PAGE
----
Bringing something back from a holiday is a great way to commemorate a wonderful trip, or share a little piece of your travel experience with loved ones back home. However, according to experts, “authorities are cracking down” on tourists who are choosing to remove parts of the natural landscape to take home.
This particularly applies to shells and pieces of coral, depending on where you take them from.
In certain countries, removing seashells from the beach or coral is actually illegal.
This is certainly true in the UK, where under the Coastal Protection Act of 1949, it is illegal to take any kind of natural materials from public beaches.
Anyone caught doing so by authorities could be fined up to £1,000.
According to Rich Quelch, global head of marketing at Lifestyle Packaging, these bans could also stretch to certain airports around the world.
He explained: “With the school summer holidays in full swing, millions of us will be passing through UK airports on our travels abroad.
“Buying souvenirs to bring home can be a great way to remember a trip, but not checking regulations could mean your treasured keepsakes and gifts don’t get past security.”
One of the most “surprising” of these, he says, are coral and shells.
In certain countries across Eastern Asia, coral environments have faced a decline over the years as a result of coral poaching.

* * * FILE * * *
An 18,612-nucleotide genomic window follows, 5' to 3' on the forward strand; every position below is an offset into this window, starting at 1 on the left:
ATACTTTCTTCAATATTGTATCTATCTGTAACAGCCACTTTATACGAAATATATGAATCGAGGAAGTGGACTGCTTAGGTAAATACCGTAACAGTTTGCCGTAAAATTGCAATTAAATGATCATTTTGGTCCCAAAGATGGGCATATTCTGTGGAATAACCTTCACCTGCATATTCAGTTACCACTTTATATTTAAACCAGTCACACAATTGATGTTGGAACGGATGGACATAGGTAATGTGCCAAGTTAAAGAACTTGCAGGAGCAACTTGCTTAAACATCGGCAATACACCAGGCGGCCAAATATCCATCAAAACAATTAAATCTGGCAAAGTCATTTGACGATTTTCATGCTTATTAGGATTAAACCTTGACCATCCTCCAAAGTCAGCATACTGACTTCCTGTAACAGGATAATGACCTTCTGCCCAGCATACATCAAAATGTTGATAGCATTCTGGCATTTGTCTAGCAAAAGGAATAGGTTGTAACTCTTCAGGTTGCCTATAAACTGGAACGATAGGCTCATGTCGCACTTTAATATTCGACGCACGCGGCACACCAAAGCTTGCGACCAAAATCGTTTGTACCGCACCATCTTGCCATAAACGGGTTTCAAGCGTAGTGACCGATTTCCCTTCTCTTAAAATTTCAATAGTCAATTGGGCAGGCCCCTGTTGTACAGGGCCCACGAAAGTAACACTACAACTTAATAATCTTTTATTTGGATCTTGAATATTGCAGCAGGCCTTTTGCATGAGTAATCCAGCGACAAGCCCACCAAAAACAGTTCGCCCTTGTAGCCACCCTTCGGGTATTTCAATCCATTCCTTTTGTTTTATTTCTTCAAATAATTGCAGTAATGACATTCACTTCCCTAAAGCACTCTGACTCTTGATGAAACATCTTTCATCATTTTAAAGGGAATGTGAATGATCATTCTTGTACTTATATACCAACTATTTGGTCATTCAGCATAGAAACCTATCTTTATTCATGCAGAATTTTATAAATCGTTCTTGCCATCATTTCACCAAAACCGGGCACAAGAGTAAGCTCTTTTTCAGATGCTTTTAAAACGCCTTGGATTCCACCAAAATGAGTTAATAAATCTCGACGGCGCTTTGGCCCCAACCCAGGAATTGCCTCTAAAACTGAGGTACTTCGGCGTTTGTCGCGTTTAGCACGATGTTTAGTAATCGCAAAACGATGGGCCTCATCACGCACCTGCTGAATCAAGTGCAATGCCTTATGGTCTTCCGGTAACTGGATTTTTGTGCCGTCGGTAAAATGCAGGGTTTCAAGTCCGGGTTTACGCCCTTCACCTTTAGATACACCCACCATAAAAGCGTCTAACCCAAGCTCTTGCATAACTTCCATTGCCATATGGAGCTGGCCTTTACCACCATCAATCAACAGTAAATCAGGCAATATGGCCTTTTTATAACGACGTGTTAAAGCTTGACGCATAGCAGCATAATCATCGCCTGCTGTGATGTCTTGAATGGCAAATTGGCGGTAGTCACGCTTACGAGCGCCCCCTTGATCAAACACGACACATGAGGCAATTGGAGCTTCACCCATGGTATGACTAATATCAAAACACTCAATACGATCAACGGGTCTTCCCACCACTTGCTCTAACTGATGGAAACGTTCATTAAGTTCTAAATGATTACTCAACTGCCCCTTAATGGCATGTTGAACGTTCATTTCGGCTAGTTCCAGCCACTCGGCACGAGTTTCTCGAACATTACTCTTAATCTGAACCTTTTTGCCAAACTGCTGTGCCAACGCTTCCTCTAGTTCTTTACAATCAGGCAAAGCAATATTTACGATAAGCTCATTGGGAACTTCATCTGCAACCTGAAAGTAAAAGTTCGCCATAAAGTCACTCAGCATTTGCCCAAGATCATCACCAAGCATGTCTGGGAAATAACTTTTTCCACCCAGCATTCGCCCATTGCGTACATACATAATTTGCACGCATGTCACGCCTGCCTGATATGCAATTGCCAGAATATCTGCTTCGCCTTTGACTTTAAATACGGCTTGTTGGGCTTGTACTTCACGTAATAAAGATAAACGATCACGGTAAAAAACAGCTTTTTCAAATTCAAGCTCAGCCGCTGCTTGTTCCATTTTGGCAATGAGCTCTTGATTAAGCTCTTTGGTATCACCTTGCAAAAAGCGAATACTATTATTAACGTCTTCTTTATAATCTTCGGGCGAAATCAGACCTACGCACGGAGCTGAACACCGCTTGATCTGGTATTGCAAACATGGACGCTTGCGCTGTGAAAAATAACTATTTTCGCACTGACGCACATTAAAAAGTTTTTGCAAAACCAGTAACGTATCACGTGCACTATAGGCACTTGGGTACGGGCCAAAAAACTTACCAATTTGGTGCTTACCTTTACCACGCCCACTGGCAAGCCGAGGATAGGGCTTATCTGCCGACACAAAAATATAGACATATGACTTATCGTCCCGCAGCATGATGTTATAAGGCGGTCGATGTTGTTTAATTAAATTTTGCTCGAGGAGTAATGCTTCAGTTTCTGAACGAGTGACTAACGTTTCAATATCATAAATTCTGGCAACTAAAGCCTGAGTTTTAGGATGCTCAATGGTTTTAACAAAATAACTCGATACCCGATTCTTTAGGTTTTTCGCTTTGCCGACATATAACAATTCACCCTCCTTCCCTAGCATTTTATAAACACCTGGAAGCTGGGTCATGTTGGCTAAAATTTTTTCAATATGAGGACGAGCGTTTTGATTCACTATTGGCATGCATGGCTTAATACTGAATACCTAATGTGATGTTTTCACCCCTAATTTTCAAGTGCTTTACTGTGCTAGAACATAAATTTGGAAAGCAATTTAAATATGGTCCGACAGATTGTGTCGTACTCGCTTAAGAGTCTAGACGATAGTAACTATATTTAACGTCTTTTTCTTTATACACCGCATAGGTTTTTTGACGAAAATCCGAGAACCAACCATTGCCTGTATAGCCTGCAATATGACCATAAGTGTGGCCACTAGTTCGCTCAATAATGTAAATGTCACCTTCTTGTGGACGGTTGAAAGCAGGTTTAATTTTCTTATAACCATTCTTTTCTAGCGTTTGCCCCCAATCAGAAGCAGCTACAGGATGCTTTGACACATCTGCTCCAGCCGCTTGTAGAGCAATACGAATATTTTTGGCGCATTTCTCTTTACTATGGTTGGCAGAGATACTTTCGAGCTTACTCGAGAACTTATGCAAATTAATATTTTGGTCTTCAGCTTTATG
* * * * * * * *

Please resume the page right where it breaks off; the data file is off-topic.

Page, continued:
Coral poaching is the confiscation of highly valued coral species from protected areas for sale.
Often, people take coral to be used in jewellery, which can then be sold for sums upwards of $1,800 (approximately £1,485 per gram).
Most coral colonies that are harvested take a long time to recover and the effect on the ecosystem surrounding it can be huge.
There is evidence to suggest that one-third of coral reefs
worldwide are damaged beyond repair, with many more under critical condition and threat.
One coral site could take a minimum of 10 years to fully recover and could even take up to 50 years to finally be functioning in the environment as it had before.
According to the Government website in Hawaii, collecting dead coral, coral rubble or live rock is “prohibited statewide by statute HRS 171-58.5 and 205A-44.”
This means that even picking a piece up from the beach would be breaking the local code.
Similarly, in Egypt, taking any piece of coral out of the country is illegal.
This is true even f you find it dead on the beach.
According to 203Challenges.com: “Even if you find it dead on the beach, don’t be tempted to smuggle it in your suitcase, because airport security has special software that can detect pieces of coral by their shape.”
The key to understanding the rules around collecting shells, coral and pebbles from beaches is to research the laws for your specific destination.